Comic book writer and misfit Harvey Pekar spent his life bracing for the worst, and now, finally, he can relax.

Pekar was a non-fiction storyteller who recorded his daily existence for others to draw. In the medium of American comics, where the power fantasies of corporate superheroes in tights are the norm, Pekar’s work stands out as the extraordinary testimony of an ordinary working-class man in an ordinary American city. Pekar’s main topic was the chronic ache of life, and reading his work brings relentless reminders that life takes death along for the ride.

Newspapers have published lengthy obituaries on Pekar (see our list at the end of this post). Comic book fans and specialists have populated the Web with profiles of all kinds. Harvey Pekar was, for a time, a trending topic on Twitter. But Pekar has already told us about his life in excruciating detail, and so the best source on his life may well be Pekar himself.

Encouraged by Robert Crumb in the early 1970s, Pekar started writing comics. Even when his work was illustrated by well-known graphic artists such as Crumb and Dean Haspiel, the creative spotlight was always on him as writer and protagonist. His work offered the ordinary adventures of a middle-aged file clerk suffering from a restless existential angst.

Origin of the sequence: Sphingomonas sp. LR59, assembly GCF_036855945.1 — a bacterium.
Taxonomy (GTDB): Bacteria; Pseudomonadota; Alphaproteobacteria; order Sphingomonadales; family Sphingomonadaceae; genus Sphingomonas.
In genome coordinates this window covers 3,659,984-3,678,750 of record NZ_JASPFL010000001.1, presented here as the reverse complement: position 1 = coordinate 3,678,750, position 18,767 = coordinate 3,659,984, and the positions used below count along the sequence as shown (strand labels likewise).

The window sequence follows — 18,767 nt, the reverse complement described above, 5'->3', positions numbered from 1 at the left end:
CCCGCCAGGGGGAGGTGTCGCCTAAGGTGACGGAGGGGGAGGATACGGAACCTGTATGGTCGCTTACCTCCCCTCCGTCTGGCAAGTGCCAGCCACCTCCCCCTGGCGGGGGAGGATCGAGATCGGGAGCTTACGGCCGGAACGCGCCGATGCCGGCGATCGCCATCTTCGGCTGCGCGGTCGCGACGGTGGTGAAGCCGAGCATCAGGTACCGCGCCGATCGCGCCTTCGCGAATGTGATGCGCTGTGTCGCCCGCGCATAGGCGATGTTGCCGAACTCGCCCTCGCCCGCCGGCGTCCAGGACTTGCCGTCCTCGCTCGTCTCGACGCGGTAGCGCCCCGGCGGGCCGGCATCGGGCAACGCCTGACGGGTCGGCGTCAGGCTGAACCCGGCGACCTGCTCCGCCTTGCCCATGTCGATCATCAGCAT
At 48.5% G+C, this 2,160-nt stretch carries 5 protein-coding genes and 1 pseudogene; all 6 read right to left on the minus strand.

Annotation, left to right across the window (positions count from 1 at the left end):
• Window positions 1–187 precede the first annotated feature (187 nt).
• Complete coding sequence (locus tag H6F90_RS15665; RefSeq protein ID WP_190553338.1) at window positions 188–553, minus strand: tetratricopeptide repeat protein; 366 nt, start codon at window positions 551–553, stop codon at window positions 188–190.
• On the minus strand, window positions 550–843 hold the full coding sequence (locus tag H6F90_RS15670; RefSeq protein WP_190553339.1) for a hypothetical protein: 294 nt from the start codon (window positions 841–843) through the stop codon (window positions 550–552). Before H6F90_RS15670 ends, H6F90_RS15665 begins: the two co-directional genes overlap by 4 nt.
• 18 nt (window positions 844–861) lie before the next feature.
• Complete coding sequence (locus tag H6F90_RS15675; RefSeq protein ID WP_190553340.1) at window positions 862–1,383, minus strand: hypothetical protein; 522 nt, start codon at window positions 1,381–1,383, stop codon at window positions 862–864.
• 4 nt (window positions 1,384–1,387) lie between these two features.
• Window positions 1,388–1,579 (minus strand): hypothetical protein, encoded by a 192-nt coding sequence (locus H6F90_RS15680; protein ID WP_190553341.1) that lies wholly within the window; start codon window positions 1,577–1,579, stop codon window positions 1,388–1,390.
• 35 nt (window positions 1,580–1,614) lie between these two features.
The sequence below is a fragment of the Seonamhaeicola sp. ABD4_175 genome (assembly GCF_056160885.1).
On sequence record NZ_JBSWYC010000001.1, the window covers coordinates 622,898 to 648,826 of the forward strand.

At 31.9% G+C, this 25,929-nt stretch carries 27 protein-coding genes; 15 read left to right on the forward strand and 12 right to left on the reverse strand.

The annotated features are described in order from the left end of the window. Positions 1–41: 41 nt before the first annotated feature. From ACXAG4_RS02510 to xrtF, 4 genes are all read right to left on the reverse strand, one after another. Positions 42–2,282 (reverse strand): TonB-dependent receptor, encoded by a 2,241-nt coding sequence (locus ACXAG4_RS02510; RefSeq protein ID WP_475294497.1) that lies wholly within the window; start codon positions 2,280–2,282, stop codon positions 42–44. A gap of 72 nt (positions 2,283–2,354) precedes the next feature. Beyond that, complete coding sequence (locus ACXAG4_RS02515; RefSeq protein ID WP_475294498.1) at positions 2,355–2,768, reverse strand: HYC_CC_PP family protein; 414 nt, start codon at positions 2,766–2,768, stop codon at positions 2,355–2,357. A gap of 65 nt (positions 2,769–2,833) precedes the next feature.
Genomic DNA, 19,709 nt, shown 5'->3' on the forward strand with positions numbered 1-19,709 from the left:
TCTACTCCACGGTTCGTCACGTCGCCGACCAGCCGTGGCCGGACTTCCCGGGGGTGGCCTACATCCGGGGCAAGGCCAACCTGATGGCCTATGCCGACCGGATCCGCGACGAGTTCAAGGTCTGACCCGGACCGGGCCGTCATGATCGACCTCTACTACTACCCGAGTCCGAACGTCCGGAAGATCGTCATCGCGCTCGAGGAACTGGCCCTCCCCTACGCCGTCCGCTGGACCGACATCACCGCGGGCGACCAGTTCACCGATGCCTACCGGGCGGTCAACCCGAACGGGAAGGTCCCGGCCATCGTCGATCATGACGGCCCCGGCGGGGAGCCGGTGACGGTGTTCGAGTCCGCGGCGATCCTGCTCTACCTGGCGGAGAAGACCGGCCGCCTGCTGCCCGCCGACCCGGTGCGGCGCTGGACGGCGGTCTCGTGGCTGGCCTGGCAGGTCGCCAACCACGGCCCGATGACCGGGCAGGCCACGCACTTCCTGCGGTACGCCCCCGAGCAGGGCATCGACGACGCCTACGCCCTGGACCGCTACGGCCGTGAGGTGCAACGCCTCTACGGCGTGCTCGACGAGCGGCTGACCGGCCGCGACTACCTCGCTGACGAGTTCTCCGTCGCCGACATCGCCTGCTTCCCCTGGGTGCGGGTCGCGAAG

“Curmudgeonly” is perhaps the word most often used to describe him, but the tone and themes of his stories were as diverse as the team of artists who rendered his dialogue and plots. To read an issue of his “American Splendor” series is to perceive a single life as a polyphony where a character’s psychological and physical identity is never the same.

So what was Harvey Pekar’s contribution? How were his comics different?

A comic book author who could not draw, Pekar became one of the leading artistic figures of an often unappreciated medium. Like the graphic genius of underground masters Harvey Kurtzman and Crumb, Pekar’s comics were an anomaly. Nothing in them reflected the “splendor” that had defined comics for decades. His narrative universe was in fact a form of “minor literature,” focusing on the deliberately picayune instead of the grandiose.

Part Steinbeck and part Bukowski, Harvey Pekar unwittingly reimagined the Great American Novel as a comic book. If any greatness were to be found in this exercise, it would be in shedding light on the grim reality of everyday urban life. “American Splendor” did for comics what Allen Ginsberg’s “Reality Sandwiches” did for poetry, but unlike Ginsberg, Pekar’s writing was always part of a collaborative effort, where dramatic dialogue was waiting to be “performed” through the illustration styles of a gallery of artists.

Coming from the streets of Cleveland, “American Splendor” proved that “ordinary life is pretty complex stuff.” The series was inserted into the black and white tradition of underground cartooning, but it shied away from the hallucinogenic scatology of the 1960s comix that Crumb and others pioneered. Unlike many of his peers, Pekar did not cater to fantasy. He made no attempt to imagine a better world. He simply wrote his life as he lived it, and in collaboration with the artists he created a very personal form of urban, hyper-local, working class, neurotic autobiographic storytelling. His narrative skills transcended the grids of printed comic book pages to reach the realms of film, music, and biography and webcomics.